The Golden Voice of the Senate which mixes her brief analysis
of Dirksen with famous Dirksenisms. The book contains candid
photographs of the late Senator, too.(5) A
year later, in 1969, Fred Bauer compiled Ev: The Man and
His Words which combines the autho's recollections and extensive
examples of Dirksen's wit and wisdom.(6)
Neil MacNeil, the chief congressional correspondent for Time magazine
during the time Dirksen was Minority Leader, wrote the first
and still the best Dirksen biography.(7) MacNeil
enjoyed a special relationship with his subject, gaining access
to off-the-record meetings and privileged information. Beginning
with the Senator's boyhood, MacNeil follows the Dirksen trail
to political eminence, placing the story in the context of political
history and analyzing his impact on the national scene. Dirksen:
Portrait of a Public Man provides the most thorough discussion
of Dirksen's role in the legislative issues of the day.
The first biography informed by archival research in the Senator's
papers was written by two historians, Edward L. and Frederick
H. Schapsmeier. Dirksen of Illinois: Senatorial Statesman contains
a wealth of information drawn from Dirksen's notes, speeches,
letters, and legislative files. The Schapsmeiers also visited
archives containing the papers of Dirksen's colleagues and the
presidents he served. Their book does not have the "insider" flavor
of MacNeil's, but it succeeds in capturing the essence of Dirksen's
character and leadership. Dirksen of Illinois contains
chapter notes, too, guiding the reader to other sources, a feature
lacking in the other book-length treatments.
Louella Carver Dirksen, the Senator's widow, collaborated with
Norma Lee Browning to write The Honorable Mr. Marigold: My
Life With Everett Dirksen in 1972.(8) It
is a self-professed "special kind of love story -- the love of
a man for his country, for his family, and for God." More a book
of memories than a biography, Mrs. Dirksen's work relies heavily
on her husband's words, including excerpts from some fascinating
letters he wrote to her during his years in the House of Representatives.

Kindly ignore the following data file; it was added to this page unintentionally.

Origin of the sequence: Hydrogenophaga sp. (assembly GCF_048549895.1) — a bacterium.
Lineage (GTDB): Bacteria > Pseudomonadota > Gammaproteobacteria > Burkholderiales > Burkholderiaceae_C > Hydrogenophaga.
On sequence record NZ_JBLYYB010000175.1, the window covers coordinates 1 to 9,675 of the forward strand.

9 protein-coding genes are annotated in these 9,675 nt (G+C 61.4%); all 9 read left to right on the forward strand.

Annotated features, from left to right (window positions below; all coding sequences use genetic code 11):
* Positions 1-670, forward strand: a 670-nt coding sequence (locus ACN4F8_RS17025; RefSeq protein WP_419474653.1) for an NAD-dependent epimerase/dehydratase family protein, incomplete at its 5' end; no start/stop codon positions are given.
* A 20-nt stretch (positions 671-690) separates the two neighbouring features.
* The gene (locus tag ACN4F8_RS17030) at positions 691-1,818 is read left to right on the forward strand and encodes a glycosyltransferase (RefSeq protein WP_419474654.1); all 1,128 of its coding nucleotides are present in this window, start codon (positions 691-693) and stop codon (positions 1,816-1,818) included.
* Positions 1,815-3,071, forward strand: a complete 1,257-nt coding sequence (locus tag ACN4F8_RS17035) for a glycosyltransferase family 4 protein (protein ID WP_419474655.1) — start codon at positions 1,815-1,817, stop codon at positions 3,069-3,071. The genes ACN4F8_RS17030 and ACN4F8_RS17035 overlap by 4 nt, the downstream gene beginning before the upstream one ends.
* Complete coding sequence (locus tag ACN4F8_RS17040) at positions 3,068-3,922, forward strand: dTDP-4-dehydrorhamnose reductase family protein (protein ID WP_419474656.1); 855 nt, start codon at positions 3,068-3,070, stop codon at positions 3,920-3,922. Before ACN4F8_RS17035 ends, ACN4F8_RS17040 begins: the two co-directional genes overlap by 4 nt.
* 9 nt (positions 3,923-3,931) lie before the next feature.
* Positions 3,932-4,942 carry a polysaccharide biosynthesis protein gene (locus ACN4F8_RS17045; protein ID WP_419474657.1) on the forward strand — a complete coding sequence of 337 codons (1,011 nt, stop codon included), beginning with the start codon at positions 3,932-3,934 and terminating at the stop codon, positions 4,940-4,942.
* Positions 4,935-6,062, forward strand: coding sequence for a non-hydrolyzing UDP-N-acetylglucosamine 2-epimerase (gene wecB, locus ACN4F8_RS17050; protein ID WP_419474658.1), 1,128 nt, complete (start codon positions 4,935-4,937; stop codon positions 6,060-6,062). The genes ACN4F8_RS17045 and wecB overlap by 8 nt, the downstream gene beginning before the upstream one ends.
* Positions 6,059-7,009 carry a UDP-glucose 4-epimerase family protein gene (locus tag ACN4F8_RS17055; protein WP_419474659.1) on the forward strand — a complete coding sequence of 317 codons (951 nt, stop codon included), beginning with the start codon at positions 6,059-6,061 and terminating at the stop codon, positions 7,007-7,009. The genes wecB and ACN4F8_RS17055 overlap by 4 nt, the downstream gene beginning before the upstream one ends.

It is largely uncritical , as one would expect, but The Honorable
Mr. Marigold is must reading.
The most recent book-length treatment of Dirksen flows from
a Ph.D. dissertation completed by Byron Hulsey at the University
of Texas. Everett Dirksen and His Presidents: How a Senate
Giant Shaped American Politics (University Press of Kansas,
2000) traces Dirksen's relationships with four presidents to
show how the senator shifted from being a major Republican critic
of Truman to an ardent Republican supporter of LBJ. Hulsey links
Dirksen to the issues and events that shaped the 1950s and 1960s
and tells how the Johnson-Dirksen coalition moved domestic policy
forward through civil rights legislation but ran aground on the
problem of Vietnam. For a short version of Hulsey's analysis,
Finally, Memorial Services Held in the Senate and the House
of Representatives of the United States, Together with Tributes
Presented in Euolgy of Everett McKinley Dirksen, Late a Senator
from Illinois (9) contains remarks
and reminiscences by nearly two hundred of Dirksen's colleagues
in Congress. The volume also prints the eulogy delivered by
President Richard M. Nixon and the family's response made by
Senator Howard H. Baker, Jr.
The richest source of information about Everett Dirksen remains
largely unmined -- his personal papers located at The Dirksen
Congressional Center in Pekin, Illinois. The collection consists
of about 1200 linear shelf feet of documents, photographs, films
and tapes, books, and artifacts. Although the bulk of the material
relates to Dirksen's career in the Senate, there are scattered
references to the years leading up to 1950. Major file groups
encompass campaigns and politics, public works, legislation,
constituent correspondence, congressional leadership activity,
remarks and press releases, and newspaper clippings. With only
a few exceptions, the collection is processed and open to researchers.
1. Edited by Richard A. Baker and Roger H.
Davidson, pp. 236-63. Washington: Congressional Quarterly, 1991.
2. "Everett McKinley Dirksen: The Roots of
an American Statesman," v. 76 (Spring 1983):17-34.
3. "Dirksen and Douglas of Illinois: The
Pragmatist and the Professor as Contemporaries in the United
States Senate," v. 83 (Summer 1990):75-84 and "Senator Everett
M. Dirksen and American Foreign Policy: From Isolationism to
Cold War Interventionism," v.76 (Spring 1983):359-72.
4. Congress and the Presidency, v.
22 (Fall 1995):167-81.
5. Penney, Annette Culler, Dirksen: The
Golden Voice of the Senate (Washington: Acropolis Books,
6. Bauer, Fred, ed., Ev: The Man and
His Words (Old Tappan, NJ: Hewitt House, 1969).
7. MacNeil, Neil. Dirksen: Portrait of
a Public Man (New York: The World Publishing Co., 1970).
8. Garden City, NY (Doubleday and Company,
9. U.S. Congress, 91st Cong., 1st sess.,
1969 (Washington, DC: Government Priting Office, 1970).